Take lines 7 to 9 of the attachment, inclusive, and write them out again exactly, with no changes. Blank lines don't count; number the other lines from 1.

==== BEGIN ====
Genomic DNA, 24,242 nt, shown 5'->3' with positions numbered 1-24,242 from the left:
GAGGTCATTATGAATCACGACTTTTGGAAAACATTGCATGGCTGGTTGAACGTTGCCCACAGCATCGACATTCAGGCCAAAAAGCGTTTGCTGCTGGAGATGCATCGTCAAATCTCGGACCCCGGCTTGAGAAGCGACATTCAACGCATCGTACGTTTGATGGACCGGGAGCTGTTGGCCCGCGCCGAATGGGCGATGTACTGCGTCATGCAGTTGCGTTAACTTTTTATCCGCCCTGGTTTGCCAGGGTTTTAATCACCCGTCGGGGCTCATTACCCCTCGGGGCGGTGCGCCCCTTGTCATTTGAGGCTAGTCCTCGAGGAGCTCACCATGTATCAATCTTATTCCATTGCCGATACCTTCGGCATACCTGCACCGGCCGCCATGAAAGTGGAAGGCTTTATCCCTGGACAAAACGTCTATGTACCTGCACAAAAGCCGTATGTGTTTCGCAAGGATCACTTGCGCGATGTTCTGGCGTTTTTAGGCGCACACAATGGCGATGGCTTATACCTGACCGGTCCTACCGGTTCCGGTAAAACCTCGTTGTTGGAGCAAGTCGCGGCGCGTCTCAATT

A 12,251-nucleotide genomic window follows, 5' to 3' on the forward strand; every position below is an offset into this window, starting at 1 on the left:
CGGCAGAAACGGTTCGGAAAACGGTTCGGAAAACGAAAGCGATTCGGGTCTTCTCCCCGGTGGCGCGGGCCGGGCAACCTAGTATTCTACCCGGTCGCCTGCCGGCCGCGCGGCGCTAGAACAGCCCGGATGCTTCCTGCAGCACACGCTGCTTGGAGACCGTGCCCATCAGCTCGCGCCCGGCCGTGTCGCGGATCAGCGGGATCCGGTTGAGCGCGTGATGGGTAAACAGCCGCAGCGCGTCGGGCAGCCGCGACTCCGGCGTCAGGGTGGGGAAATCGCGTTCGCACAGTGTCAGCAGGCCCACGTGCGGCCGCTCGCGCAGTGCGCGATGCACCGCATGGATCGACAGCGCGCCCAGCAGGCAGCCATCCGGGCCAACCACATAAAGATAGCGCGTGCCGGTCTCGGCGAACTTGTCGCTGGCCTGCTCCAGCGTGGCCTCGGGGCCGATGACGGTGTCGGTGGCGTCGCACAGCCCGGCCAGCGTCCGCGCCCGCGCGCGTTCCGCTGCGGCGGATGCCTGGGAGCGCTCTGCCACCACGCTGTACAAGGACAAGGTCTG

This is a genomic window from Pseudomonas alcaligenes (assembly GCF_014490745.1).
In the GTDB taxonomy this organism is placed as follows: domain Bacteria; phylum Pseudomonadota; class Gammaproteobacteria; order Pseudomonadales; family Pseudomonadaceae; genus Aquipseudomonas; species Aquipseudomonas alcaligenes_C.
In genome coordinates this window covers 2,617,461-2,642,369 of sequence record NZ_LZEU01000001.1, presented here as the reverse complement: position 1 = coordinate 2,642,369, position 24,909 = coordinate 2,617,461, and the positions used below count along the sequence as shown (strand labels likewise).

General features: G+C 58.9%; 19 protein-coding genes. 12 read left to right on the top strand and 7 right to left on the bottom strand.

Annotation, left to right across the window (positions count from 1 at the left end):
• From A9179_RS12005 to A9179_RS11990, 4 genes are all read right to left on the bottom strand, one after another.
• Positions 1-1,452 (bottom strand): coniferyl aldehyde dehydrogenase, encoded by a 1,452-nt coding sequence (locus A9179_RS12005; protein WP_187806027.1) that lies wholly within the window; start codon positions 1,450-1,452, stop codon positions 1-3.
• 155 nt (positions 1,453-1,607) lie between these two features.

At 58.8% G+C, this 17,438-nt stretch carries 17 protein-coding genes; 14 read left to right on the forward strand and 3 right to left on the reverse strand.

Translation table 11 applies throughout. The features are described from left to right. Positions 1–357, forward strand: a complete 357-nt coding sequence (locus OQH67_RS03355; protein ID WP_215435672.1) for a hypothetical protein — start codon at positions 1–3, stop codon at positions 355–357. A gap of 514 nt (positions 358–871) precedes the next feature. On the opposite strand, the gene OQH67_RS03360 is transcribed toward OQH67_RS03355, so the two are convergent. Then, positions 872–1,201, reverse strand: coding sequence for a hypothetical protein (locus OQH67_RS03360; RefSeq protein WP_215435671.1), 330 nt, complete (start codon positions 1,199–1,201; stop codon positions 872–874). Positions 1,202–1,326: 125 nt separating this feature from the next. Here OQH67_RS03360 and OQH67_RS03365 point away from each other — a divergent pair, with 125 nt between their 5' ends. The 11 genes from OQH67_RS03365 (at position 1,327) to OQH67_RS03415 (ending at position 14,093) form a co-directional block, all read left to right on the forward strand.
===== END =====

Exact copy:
In genome coordinates this window covers 2,617,461-2,642,369 of sequence record NZ_LZEU01000001.1, presented here as the reverse complement: position 1 = coordinate 2,642,369, position 24,909 = coordinate 2,617,461, and the positions used below count along the sequence as shown (strand labels likewise).

General features: G+C 58.9%; 19 protein-coding genes. 12 read left to right on the top strand and 7 right to left on the bottom strand.

Annotation, left to right across the window (positions count from 1 at the left end):